Consumer sentiment in the U.S. has unexpectedly decreased in the month of May, according to preliminary data released by the University of Michigan on Friday.

The report showed the consumer sentiment index dropped to 82.8 in May from 88.3 in April. The decrease surprised economists, who had expected the index to rise to 90.4.

“Consumer confidence in early May tumbled due to higher inflation–the highest expected year-ahead inflation rate as well as the highest long term inflation rate in the past decade,” said Surveys of Consumers chief economist Richard Curtin

He added, “The average of net price mentions for buying conditions for homes, vehicles, and household durables were more negative than any time since the end of the last inflationary era in 1980.”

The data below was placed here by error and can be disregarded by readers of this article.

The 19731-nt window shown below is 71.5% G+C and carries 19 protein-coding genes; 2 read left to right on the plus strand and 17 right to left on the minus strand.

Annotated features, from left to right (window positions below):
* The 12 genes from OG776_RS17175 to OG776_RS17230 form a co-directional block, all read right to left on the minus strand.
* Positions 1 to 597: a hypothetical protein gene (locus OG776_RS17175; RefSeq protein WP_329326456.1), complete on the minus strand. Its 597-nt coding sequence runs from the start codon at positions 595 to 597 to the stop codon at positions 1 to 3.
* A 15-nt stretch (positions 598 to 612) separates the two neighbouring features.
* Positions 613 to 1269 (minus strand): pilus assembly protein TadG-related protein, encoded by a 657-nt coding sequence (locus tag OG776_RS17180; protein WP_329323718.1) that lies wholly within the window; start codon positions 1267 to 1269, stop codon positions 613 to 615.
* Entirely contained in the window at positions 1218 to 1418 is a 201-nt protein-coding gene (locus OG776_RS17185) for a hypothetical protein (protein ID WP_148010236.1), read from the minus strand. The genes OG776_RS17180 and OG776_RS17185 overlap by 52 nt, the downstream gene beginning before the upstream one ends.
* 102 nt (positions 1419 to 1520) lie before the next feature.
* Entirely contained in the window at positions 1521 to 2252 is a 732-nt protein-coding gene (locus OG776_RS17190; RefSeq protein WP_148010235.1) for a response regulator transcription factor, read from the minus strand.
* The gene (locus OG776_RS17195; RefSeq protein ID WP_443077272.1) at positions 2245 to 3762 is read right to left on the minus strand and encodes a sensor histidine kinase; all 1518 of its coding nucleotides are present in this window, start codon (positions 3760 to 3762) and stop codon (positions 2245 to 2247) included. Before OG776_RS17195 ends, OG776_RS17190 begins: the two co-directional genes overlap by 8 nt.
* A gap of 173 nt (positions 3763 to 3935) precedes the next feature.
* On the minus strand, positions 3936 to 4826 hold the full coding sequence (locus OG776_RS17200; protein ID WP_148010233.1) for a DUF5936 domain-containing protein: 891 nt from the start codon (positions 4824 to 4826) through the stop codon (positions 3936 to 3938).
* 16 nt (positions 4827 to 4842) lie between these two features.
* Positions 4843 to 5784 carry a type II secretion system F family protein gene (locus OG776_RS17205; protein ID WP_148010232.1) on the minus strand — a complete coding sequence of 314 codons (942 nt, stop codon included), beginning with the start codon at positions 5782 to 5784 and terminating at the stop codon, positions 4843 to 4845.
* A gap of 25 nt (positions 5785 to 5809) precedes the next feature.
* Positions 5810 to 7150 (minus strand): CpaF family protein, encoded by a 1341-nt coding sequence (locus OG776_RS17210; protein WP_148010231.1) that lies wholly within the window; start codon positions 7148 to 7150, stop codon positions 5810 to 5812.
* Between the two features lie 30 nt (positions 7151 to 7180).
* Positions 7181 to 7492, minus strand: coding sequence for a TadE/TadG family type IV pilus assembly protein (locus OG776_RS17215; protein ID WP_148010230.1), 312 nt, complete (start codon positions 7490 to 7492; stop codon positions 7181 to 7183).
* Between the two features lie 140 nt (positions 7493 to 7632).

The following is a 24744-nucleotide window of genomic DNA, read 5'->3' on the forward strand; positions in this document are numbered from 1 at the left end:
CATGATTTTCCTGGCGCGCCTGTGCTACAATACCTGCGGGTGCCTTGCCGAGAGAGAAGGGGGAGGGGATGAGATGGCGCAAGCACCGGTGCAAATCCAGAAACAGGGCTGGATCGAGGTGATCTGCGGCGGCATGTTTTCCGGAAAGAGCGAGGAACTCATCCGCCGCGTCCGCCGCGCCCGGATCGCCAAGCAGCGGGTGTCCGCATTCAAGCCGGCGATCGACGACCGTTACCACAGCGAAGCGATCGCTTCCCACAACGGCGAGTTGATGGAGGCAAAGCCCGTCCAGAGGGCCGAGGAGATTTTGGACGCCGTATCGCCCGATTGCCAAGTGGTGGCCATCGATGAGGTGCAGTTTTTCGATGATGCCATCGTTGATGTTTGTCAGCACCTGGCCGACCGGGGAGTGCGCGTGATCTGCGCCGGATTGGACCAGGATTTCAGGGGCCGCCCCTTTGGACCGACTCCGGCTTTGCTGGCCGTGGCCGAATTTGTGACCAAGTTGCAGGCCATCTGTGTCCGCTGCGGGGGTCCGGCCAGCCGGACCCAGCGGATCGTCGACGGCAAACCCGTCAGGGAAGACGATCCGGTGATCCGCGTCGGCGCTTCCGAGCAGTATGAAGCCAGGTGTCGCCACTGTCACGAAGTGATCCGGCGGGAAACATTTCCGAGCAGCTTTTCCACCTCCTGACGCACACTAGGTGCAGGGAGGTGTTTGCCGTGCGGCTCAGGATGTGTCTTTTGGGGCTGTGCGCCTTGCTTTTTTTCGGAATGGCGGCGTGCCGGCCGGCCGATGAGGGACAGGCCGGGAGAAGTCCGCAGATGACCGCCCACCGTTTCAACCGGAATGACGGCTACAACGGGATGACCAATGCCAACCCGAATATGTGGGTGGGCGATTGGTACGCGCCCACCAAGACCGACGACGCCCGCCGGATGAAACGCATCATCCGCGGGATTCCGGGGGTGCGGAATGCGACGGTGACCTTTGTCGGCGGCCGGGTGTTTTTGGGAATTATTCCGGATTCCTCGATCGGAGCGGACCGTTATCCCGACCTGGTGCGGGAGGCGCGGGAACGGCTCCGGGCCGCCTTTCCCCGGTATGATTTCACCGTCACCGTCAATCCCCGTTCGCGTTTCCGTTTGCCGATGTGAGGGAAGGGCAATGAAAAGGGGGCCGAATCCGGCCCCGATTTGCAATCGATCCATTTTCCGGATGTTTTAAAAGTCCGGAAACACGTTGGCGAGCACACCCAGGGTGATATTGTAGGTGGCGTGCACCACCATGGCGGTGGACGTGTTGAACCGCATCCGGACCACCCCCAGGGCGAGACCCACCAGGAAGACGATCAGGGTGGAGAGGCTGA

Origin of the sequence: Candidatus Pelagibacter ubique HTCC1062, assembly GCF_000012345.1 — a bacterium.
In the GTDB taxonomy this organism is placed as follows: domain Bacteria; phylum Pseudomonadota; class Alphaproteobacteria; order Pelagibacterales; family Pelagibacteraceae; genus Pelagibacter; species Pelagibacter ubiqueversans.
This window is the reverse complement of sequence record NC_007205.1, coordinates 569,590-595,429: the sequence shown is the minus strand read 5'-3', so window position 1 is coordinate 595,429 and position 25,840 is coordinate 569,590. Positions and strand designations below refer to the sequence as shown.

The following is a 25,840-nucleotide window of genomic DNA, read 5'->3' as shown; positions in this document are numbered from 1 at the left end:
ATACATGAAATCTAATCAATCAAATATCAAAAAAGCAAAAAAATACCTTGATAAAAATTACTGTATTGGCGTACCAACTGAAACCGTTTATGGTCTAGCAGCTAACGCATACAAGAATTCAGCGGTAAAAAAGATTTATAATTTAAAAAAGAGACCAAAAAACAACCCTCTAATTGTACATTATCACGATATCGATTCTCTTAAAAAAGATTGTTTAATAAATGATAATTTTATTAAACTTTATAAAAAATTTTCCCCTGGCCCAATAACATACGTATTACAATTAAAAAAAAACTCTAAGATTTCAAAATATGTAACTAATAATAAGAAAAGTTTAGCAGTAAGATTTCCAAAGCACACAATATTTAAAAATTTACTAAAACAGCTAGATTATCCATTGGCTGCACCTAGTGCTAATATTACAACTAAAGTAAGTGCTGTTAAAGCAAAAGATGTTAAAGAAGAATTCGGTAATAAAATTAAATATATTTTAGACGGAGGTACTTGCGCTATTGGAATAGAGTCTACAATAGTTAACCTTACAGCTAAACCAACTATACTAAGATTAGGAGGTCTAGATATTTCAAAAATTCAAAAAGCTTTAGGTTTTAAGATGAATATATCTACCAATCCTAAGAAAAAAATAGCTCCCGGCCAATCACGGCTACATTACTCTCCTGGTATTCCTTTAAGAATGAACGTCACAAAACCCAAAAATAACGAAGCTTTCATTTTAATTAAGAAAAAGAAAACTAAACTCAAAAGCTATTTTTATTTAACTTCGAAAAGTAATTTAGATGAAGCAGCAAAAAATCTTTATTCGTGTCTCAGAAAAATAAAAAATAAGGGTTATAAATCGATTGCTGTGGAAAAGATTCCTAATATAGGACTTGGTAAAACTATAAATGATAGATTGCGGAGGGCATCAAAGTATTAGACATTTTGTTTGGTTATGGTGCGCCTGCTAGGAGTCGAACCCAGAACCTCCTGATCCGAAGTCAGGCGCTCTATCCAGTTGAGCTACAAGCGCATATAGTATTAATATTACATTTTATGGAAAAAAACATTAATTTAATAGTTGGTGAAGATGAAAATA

However, Curtin predicted that consumer spending would continue to advance despite higher prices due to pent-up demand and record saving balances.

The report showed the current economic conditions index slid to 90.8 in May from 97.2 in April, while the index of consumer expectations fell to 77.6 from 82.7.

On the inflation front, one-year inflation expectations jumped to 4.6 percent in May from 3.4 percent in April. Five-year inflation expectations also rose to 3.1 percent from 2.7 percent.

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